Egil let me use the hotel's computer to send a message back home to let them know where I was, which was a life saver. It turned out that he formerly worked in Louisiana and Texas in the petroleum industry before deciding to return to his native Norway. Thanks again for your help, Egil!
Once I got the room, I realized that I literally only had what was on my back. No change of clothes, no nothing! So I ran down to the grocery store which was closing in 10 minutes and bought a toothbrush, toothpaste, and a pair of cotton socks to use as washcloths!
I spent a few hours walking around Voss, and discovered something amazing. Voss, Norway is the birthplace of legendary Notre Dame football coach Knute Rockne! Arrgh! Will the Fighting Irish ever leave this Crimson Tide fan alone?!? Several things in Voss carry the Rockne name.
One of the extreme athletes practicing down by the lake.
I liked this statue, near the church.
The sun came out just long enough for me to take this gorgeous picture of the lake at the other end.
The Voss welcoming committee!
The next morning I got up very early so as not to miss the train again. Breakfast at the hotel was complimentary. Sliced meat and cheese...
with pickles, beets, and three types of herring!!
I ate a (very) light breakfast and jogged to the station to make the morning train. Yay!!
The views on the way back were stunning.
A beautiful snowfield and sky.
This was a very cool snow fence - it would look great on a model train layout.
This lake was like a mirror. Unbelievable.
Back at the P Hotel, Oslo, I met Luan, who's mother is Lena, who works the front desk at the hotel. Lena told me that Luan is Albanian for "lion." That afternoon this little lion was enjoying a bun and playing with the shoe polishing machine!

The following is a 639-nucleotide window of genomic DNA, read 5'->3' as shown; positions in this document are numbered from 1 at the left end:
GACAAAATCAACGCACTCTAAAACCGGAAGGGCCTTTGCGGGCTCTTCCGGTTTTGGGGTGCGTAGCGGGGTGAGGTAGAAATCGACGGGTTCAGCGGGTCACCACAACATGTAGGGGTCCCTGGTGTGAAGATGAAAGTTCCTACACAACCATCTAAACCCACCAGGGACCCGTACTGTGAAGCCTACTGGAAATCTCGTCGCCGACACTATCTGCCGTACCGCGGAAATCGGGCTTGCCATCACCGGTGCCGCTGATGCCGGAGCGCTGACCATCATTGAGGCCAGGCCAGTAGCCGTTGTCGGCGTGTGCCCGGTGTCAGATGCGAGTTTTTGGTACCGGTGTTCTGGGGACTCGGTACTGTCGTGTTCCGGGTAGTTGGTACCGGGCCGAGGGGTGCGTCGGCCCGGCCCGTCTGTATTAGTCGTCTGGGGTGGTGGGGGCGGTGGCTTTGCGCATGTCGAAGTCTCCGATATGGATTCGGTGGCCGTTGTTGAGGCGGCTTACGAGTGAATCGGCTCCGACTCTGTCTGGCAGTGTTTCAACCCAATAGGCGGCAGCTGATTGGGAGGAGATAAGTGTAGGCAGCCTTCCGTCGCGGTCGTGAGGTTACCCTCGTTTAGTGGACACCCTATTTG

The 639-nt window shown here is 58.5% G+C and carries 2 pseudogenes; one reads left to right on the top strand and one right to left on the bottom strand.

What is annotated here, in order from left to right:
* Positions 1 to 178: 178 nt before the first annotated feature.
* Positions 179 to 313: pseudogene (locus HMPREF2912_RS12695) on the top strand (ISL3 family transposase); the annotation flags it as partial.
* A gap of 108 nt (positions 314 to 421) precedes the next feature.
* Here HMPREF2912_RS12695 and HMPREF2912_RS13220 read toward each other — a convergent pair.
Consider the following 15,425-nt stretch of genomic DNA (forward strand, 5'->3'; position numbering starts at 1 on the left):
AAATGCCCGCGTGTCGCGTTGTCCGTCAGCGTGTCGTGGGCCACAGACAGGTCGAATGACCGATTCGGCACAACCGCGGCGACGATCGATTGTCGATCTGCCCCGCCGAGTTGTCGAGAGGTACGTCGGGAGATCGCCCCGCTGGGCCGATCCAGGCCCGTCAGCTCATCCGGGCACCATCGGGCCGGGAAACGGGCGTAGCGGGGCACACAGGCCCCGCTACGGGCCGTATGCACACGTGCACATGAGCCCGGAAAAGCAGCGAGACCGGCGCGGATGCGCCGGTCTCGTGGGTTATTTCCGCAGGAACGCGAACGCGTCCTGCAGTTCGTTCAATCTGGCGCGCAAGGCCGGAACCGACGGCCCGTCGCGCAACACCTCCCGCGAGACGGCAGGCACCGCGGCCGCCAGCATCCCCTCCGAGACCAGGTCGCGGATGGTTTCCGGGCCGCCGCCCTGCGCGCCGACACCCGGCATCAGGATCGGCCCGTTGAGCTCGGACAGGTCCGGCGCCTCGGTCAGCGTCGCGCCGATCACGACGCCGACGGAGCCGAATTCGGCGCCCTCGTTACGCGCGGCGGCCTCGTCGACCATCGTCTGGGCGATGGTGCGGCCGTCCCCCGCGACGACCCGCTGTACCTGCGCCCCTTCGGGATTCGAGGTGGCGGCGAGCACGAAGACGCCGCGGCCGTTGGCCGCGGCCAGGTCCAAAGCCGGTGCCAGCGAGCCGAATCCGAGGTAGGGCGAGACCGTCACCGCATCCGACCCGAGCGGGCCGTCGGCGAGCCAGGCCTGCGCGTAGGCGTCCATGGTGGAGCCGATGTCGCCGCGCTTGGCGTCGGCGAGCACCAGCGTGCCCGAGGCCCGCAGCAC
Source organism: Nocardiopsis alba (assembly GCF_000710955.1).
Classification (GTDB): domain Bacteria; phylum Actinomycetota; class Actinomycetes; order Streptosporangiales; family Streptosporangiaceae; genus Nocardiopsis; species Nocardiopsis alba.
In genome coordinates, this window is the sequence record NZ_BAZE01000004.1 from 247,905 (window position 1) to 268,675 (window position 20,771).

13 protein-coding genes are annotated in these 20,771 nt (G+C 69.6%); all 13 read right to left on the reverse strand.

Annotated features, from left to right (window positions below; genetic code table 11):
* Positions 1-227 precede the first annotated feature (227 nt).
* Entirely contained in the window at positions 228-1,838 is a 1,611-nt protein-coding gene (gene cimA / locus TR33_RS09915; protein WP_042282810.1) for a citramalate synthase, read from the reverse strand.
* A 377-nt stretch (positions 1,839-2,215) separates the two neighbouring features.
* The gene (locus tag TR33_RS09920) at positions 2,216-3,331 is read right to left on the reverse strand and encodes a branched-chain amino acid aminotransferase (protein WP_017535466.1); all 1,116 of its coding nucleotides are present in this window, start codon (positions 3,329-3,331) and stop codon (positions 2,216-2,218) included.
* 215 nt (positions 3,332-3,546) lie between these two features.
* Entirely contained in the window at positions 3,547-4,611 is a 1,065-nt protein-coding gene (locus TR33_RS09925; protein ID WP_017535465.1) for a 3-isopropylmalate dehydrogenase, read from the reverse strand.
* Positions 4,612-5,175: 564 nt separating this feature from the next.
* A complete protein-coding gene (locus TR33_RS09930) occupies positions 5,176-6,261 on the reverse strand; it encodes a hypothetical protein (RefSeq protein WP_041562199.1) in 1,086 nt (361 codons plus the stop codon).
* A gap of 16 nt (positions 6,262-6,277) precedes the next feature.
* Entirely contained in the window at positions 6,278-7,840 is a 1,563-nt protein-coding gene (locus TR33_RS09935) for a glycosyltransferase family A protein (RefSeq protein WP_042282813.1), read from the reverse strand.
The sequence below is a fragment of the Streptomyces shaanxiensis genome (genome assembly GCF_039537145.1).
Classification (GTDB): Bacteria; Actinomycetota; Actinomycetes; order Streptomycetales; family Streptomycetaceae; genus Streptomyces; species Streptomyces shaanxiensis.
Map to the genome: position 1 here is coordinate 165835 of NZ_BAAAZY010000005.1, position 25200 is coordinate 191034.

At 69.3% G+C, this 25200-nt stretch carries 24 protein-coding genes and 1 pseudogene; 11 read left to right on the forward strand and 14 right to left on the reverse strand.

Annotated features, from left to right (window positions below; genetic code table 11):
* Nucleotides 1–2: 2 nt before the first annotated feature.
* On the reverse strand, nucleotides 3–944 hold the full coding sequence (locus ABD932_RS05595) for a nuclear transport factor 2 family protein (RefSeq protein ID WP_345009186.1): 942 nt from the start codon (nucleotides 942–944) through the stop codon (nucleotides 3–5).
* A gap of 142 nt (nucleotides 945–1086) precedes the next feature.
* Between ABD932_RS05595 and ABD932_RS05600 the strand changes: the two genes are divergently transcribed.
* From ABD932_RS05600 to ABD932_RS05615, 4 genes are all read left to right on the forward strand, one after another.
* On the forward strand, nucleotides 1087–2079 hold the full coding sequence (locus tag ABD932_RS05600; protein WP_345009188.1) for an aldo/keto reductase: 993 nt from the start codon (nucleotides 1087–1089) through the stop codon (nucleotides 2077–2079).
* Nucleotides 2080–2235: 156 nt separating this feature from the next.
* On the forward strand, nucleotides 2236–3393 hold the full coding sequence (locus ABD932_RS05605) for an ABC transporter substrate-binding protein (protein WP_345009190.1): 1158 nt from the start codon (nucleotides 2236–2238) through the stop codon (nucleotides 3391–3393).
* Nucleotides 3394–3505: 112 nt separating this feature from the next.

Lena was absolutely terrific, and really helped me out during my stay. One evening I came downstairs and found her surrounded by a group of Russian tourists. Lena, originally from Germany, speaks no Russian, and none of the Russians spoke any English, Norwegian, or German. So the Russians made a mistake that many American tourists make when faced with similar language barriers overseas. When the Russian tourists realized that Lena could not understand them, THEY...SPOKE...LOUDER...AND...MORE...SLOWLY......IN...RUSSIAN!!! It was hysterical! I looked at Lena's ever patient face and had to laugh. When you work the front desk of a hotel, you never know what will happen next! Thanks Lena, and good luck to you and Luan!
I made it to the plane the next morning for the flight to New York, and had the good fortune of sitting next to Kelly from Tallahassee, who owns a landscape design business. She was just returning from two weeks at a yoga retreat in Bali. I knew I had met a kindred spirit when she leaned over, offered me a bag of snacks, and said, "Do you want to try some weird Japanese french fries?" We spent the rest of the flight having a great time trading funny stories of our travels. At one point I looked out of the window and realized that we were flying directly over Greenland! My regular camera was packed in my luggage, so I took some quick photos out of the plane window with my camera phone.
Two remote glaciers, merging into one. Astounding.
A large bay with many icebergs scattered across the water. So incredibly beautiful.
I snapped the pictures and then looked around the plane, not believing that many of the passengers were actually sleeping through this! I guess that happens with many people, though. If you simply focus on your destination, you often sleep through the journey. It reminded me of a quote I heard in the Nick Nolte movie, Peaceful Warrior. "It is the journey, not the destination, that brings us happiness."
I sat back down in my seat and put the camera away for one last time. Kelly, who had by then finished her Japanese treats, turned and asked me, "So, where are you going on your next trip?"
"Now that you mention it, I do have a few ideas," I answered. I slowly turned to the window, smiled at the ice cap below, and watched it stretch towards earth's distant horizon.